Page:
Republicans contend that Crist canceled the 2008 straw poll to protect his favored presidential candidate, Sen. John McCain (R-Ariz.). Crist was thought to be positioning himself in the veepstakes. Florida GOP consultant Rick Wilson likened Crist’s leadership of the party to a “train wreck” that caused it to “collapse.” He said that only Scott and now-Sen. Marco Rubio saved the state GOP from complete catastrophe.
“We were very fortunate that we ended up in 2010 with a governor candidate who was largely self-funding and U.S. Senate candidate who was a national phenomenon and the Republican high watermark for the last 20 years,” said Wilson, the chief consultant for 2012 Senate candidate Adam Hasner.
This summer, county GOP meetings will be held to select delegates to Presidency 5. These gatherings are prime opportunities for Scott to meet with GOP activists and build relationships with the grass roots. Scott’s political and fundraising activities this summer will go a long way toward forecasting the governor’s future as a party leader. Florida GOP Chairman Dave Bitner gives Scott high marks thus far. Scott did not have the political muscle with party insiders to install his own pick into the chairmanship. He eventually threw his support behind Bitner.
Bitner said Scott hit the phones in an aggressive fundraising push for the state GOP after the legislative session ended — the governor will not fundraise during session as a matter of policy — and that he has shown a keen interest in party politics.
“We’ve got a governor who is involved with the party and who is in it for the party,” Bitner told Roll Call. “I might be the only person in Tallahassee that talks to the governor more than they want to. I talk to him at least three times a week and sometimes I talk to him three times a day. It’s not that I’m calling him. ... He’s calling me.”
Scott’s office declined to comment for this story, referring questions to the state GOP.
Should Scott not move decisively in the coming months to fill a leadership void that has existed to some degree since Bush left the governor’s mansion, Republicans worry that the party and its 2012 goals might suffer. Rubio is seen as an attractive alternative to Scott should the need arise. Florida Republicans say Rubio has the grass-roots support and political acumen to be the dominant force in the party — if he chooses.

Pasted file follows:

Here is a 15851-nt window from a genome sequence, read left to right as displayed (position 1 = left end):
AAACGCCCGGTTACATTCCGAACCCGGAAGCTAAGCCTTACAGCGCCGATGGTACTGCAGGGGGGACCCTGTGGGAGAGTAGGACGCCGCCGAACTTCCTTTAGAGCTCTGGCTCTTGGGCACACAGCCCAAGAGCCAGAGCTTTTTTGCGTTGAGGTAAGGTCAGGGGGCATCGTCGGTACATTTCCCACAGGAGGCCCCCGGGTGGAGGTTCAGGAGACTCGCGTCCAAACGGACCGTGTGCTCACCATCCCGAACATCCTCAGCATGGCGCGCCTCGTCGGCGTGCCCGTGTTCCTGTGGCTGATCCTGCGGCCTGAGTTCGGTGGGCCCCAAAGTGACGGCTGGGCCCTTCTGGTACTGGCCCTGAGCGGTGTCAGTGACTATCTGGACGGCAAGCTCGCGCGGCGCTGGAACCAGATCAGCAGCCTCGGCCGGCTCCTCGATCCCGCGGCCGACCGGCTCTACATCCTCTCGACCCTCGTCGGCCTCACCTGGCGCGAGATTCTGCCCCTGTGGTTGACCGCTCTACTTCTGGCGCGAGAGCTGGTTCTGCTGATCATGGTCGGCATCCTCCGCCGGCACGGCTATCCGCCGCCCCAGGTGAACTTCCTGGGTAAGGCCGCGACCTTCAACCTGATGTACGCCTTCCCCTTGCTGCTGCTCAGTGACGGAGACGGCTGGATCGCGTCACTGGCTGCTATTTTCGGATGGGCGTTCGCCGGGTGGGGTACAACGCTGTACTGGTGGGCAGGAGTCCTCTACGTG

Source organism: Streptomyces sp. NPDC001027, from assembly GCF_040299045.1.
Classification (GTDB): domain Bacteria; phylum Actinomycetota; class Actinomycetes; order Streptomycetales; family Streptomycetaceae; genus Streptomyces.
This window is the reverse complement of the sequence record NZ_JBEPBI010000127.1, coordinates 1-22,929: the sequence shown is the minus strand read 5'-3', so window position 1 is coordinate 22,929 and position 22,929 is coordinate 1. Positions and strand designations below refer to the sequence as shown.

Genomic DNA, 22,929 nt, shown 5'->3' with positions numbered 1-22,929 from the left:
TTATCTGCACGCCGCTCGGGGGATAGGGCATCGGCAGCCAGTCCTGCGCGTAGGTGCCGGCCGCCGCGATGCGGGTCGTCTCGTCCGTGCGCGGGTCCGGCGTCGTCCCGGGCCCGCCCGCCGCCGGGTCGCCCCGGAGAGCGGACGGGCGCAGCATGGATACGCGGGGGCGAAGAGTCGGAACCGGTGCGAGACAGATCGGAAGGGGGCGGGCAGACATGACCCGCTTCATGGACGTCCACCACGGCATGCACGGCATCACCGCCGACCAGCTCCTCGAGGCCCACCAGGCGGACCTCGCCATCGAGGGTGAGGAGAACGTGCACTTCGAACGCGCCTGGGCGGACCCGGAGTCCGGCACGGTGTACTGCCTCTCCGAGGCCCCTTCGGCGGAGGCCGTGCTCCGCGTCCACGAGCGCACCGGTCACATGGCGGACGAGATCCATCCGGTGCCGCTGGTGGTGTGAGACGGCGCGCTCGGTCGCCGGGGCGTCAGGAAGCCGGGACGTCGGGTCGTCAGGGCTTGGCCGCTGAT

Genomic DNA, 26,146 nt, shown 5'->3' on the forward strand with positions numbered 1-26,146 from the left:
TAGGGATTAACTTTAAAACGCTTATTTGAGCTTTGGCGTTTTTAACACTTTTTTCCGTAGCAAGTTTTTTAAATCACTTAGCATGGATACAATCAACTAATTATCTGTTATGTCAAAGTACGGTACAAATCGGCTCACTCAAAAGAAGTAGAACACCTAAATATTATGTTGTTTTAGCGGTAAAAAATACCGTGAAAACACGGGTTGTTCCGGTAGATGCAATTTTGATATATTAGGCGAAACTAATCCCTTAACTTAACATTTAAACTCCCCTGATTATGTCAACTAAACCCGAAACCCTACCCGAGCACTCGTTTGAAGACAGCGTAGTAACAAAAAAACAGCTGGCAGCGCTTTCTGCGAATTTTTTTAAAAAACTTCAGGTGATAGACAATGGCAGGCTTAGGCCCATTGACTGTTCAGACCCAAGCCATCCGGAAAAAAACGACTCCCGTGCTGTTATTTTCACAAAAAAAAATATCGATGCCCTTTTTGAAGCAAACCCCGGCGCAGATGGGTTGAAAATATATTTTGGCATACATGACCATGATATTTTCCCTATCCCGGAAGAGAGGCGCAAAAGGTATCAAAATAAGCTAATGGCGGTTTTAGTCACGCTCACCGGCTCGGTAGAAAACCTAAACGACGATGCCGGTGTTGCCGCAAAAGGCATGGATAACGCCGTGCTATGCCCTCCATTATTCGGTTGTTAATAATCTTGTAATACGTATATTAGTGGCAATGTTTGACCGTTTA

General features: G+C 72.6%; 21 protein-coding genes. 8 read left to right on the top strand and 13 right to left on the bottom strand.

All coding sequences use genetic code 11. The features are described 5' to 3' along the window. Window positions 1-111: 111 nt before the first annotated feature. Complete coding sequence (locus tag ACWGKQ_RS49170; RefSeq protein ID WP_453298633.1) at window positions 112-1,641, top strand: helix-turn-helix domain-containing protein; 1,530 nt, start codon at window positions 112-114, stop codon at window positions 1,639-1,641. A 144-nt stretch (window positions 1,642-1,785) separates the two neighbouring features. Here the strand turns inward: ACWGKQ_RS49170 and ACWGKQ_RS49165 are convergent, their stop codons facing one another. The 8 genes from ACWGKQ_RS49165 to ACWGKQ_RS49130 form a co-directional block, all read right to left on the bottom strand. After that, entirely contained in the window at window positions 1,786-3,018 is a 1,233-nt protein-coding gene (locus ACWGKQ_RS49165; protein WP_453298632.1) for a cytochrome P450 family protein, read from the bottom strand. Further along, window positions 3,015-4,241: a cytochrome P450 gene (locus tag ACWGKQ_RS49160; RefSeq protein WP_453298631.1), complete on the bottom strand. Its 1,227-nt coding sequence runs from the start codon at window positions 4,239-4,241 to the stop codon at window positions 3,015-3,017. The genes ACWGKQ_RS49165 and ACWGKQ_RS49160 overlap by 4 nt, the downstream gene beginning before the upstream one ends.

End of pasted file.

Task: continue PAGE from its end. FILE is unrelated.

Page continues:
Rubio said in an interview that the Florida GOP needs to advance to “the next level” as it prepares for 2012. But he said the party has functioned well to this point in 2011 and appeared satisfied with Scott’s leadership. The freshman Senator — who suggested his planned political activity on behalf of the state GOP is just doing his part, not filling a void — said he planned to take an active role in the party.
Scott “got sworn in and went right into session — a major session where they seem to have accomplished a lot of things,” Rubio told Roll Call.
“The time for politics will come, and I’m sure when it does he’ll be deeply involved,” Rubio said, adding about himself: “We are actively engaged and try to be engaged in party building, particularly at the local level.”
Sen. Dianne Feinstein, D-Calif., chairman of the Senate Intelligence Committee, speaks with reporters in the Capitol after a speech on the Senate floor that accused the CIA of searching computers set up for Congressional staff for their research of interrogation programs.